As an avid Craigslist user for almost 6 years, I wanted to share my “Steps to Successful Selling.”
- De-clutter to identify items to sell/donate. If thinking about the entire house + garage + attic/basement is too overwhelming, just focus on one room at a time and have a spot to put the “for sale” vs. “donate” items. Be honest and serious on this all important first step! For instance, my wife and I are not planning to have more children, so the maternity clothing was donated (an easy few boxes/bags of stuff out of the house!). We saved everything from our first daughter (I swear I bought like 50+ plastic totes to hold clothes, baby gear, infant toys, etc), so now as our second daughter outgrows things, it’s sold or donated. Things we don’t need/use anymore were sold on Craigslist – i.e. pack n play, infant car seat, etc. This is where my mantra “De-clutter for CA$H” came from.
- Research market price for exact/similar items and “new retail” price. Check Craigslist in your city to see if others are selling the same or similar item. Note the condition and sale price.
- Be honest on condition of item and price accordingly. What would you pay for it if you’re willing to buy it used? My wife and I would usually hope for 1/2 of retail price, but it also depends on how in demand the item is. The most we paid for anything is around 75% of retail if it’s in excellent or like new condition.
- Consider if the item is “hot/popular,” a “necessity” or total “discretionary/splurge” type item. Hot/popular items in great condition can possibly sell for closer to retail price. A necessity, if priced fairly, should sell quickly. While the discretionary/splurge item may take sometime, especially in current economic/unemployment times.
- Have in your mind a realistic minimum price you’re willing to sell the items for. Don’t be surprised by low ball offers you receive from some shoppers. Either stick to your original price or discount a little for a sure and quick sale. If you are firm on your price, say so in your ad. When I was selling a Tiny Love play mat, I posted it for $15, but knew I’d sell it for as low as $12, especially if the person was going to buy multiple items.
- In your ad/post, always include the link to the retail item for the actual product if it’s still sold at stores. This provides all the details/description and also verifies how much the item is new, vs. your resale price.
- Always use your own photos. It’s okay to include the “catalog” picture of the item, but you want to also take your own photos and include them in your Craigslist ad so buyers can see your item and know if there are any tears/stains/damage/etc.
- Set a date on which if it doesn’t sell, you will donate it (at least you get a charitable deduction). Some charities go through neighborhoods several times a year and leave a postcard in your mailbox to inform you of the next date and you can leave your items at the curb and they pick it up. Some charities will come pick up items if you call to schedule. Others have convenient drop off stations. For example. check out Goodwill or Amvets. Now that winter is approaching, we have a few items at home that didn’t sell that will be dropped off at Goodwill or my daughter’s school’s rummage sale!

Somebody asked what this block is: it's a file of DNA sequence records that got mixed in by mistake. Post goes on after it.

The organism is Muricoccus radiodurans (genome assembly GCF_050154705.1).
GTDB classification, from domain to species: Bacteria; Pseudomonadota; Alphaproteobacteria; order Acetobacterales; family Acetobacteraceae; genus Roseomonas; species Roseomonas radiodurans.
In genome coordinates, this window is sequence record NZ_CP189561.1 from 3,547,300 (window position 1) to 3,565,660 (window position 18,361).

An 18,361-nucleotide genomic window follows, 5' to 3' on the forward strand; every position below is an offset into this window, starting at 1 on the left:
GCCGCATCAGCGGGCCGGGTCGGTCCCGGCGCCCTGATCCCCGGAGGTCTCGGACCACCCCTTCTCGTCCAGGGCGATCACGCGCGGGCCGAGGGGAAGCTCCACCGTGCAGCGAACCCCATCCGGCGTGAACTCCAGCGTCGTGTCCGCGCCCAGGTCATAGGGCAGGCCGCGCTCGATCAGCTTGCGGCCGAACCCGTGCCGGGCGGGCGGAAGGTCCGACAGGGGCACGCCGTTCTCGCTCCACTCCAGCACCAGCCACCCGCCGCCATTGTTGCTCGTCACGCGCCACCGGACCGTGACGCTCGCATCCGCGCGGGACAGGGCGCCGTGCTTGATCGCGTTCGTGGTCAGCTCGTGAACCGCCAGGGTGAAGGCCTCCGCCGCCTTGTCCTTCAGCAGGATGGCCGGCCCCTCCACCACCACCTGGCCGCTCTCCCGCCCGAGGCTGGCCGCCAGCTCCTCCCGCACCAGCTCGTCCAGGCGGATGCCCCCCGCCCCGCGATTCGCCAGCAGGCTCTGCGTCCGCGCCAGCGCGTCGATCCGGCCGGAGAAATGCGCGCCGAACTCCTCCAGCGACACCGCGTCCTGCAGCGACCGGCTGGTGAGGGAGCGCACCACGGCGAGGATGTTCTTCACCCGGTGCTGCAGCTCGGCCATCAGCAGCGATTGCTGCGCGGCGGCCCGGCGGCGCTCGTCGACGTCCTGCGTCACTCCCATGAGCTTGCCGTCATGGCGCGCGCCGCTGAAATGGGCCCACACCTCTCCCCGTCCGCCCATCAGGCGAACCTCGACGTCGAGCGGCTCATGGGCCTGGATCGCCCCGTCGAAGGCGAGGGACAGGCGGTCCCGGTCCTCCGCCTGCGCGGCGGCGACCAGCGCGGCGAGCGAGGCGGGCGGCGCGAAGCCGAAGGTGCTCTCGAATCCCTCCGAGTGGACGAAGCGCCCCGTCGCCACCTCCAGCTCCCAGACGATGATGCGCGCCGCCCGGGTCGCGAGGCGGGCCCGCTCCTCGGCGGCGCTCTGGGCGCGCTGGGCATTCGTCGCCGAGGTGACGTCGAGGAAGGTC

- Repost to Craigslist weekly to make sure your listing is “fresh” – best day is usually Thursday or Friday so you get the weekend shoppers!
- If selling multiple items in the same category (i.e. baby gear, clothing, DVDs) offer a small discount for purchase of multiple items. Also, as you can only include a maximum of 4 photos in a Craigslist ad/post, if you are selling multiple items, set up a free Flickr or Picasa web album with photos of all your items for sale, with a short description & price in the photo caption and include the link to the photo album in your ad. This worked really well for us when we were selling a lot of the baby clothing and gear!
- State “Cash and Carry” in your ad! I actually had one person want to write me a check for a purchase! Hello…I don’t know you from Adam! Another person wanted me to deliver the item.
- Once you’re schedule to make a sale, exchange cell phones numbers to be able to contact each other should schedules change, the buyer is stuck in traffic/running late and to verify the buyer is still coming so you’re not waiting around for nothing
- Be prepared to make change. Depending on the price of your items, have five singles, a five and a ten dollar bill so you are able to provide change.
- Once a sale actually occurs, delete the ad/post on Craigslist so others are not contacting you on an item no longer available. If I’m still contacted by possible buyers, I always email them back that the item has been sold – just common courtesy.
- Check my earlier blog post on Safety Tips when buying or selling via Craigslist! Also, stay tuned for future blog posts with some of my actual Craigslist ads as examples and more stories of “De-cluttering for CA$H!” as I am also helping a friend to start selling her no longer needed items on Craigslist!
If you have some other tips or suggestions, please leave a comment. Thanks!
- Craigslist Selling Tips (declutterorganizerepurpose.wordpress.com)
- So What Sort of Kid Stuff Really Sells on Craigslist? (declutterorganizerepurpose.wordpress.com)
- “Flipping ” on Craig’s List for Extra Money (urbanmoocher.com)